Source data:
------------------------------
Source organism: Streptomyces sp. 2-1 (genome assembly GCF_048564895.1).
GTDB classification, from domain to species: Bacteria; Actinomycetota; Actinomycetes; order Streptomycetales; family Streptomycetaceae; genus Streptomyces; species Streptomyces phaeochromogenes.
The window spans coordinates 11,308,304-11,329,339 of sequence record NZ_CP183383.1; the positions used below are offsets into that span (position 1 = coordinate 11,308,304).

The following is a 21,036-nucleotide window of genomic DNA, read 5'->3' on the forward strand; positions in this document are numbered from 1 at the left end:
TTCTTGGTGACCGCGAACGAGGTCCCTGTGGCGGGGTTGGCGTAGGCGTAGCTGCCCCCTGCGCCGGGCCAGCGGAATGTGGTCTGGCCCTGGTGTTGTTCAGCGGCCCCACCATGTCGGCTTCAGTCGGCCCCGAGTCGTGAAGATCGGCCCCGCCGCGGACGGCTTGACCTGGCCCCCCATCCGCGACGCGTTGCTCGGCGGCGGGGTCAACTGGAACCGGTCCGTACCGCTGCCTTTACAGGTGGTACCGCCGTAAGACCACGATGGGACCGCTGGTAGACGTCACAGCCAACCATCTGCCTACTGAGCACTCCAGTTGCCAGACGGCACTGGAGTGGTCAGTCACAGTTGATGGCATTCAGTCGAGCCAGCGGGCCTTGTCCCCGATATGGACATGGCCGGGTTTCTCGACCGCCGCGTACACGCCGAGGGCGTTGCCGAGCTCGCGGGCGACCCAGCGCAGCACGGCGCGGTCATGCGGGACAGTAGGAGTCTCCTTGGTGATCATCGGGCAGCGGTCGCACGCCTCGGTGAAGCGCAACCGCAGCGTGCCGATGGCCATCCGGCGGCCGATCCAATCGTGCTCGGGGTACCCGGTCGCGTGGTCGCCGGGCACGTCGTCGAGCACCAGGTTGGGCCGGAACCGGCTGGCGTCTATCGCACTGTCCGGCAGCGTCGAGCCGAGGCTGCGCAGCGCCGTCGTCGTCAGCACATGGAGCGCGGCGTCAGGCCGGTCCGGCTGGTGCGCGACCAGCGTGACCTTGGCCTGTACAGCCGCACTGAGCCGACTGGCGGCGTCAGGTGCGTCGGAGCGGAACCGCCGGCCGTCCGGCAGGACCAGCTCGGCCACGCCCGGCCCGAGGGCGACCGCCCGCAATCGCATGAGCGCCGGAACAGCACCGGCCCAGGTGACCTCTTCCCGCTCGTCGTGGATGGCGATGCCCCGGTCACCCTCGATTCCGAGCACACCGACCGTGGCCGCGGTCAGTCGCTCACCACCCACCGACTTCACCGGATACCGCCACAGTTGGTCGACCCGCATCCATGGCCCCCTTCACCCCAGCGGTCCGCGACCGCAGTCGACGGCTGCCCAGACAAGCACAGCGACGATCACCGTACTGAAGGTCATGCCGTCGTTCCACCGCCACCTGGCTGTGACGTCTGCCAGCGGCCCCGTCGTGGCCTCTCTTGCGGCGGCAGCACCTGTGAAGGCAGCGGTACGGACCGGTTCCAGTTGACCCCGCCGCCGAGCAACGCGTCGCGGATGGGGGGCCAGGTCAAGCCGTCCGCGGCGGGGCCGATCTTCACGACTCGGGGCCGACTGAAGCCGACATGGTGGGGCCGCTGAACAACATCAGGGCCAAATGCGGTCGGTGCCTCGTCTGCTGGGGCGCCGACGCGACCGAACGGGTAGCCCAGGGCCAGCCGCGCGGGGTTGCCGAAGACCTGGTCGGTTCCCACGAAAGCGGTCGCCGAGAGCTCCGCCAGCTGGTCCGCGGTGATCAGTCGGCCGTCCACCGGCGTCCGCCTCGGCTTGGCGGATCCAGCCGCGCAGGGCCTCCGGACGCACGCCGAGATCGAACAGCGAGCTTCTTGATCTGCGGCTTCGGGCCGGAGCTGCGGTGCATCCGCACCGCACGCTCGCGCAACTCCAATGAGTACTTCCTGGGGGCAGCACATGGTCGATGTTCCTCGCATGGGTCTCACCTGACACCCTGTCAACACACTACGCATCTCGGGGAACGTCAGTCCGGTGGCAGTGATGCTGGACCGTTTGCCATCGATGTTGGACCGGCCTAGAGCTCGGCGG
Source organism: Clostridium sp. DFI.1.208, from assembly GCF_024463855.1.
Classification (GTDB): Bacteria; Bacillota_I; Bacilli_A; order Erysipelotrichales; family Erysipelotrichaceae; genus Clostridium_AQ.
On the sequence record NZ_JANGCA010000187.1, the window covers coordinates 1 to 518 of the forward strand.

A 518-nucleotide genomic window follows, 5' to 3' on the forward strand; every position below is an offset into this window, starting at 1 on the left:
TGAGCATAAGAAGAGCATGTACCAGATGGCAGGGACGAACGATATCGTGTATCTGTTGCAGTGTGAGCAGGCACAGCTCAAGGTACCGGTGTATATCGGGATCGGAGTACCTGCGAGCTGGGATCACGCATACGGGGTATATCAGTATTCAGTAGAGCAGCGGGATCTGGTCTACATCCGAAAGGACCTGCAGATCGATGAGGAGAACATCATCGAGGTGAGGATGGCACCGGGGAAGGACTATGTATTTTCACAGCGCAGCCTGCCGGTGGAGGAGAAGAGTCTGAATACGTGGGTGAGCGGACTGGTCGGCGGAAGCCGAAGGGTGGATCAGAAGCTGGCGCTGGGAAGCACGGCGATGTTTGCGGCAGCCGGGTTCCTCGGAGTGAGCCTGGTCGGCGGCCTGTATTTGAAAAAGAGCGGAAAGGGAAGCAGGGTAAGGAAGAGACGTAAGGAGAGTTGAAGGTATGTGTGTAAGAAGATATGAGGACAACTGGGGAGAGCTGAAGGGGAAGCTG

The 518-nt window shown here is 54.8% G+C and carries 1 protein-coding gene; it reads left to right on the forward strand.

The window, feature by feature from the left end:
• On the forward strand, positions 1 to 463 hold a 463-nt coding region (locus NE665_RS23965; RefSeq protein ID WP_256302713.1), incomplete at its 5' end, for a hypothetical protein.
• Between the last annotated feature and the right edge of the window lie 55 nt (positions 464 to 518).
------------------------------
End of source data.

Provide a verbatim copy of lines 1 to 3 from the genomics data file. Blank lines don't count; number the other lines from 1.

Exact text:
Source organism: Streptomyces sp. 2-1 (genome assembly GCF_048564895.1).
GTDB classification, from domain to species: Bacteria; Actinomycetota; Actinomycetes; order Streptomycetales; family Streptomycetaceae; genus Streptomyces; species Streptomyces phaeochromogenes.
The window spans coordinates 11,308,304-11,329,339 of sequence record NZ_CP183383.1; the positions used below are offsets into that span (position 1 = coordinate 11,308,304).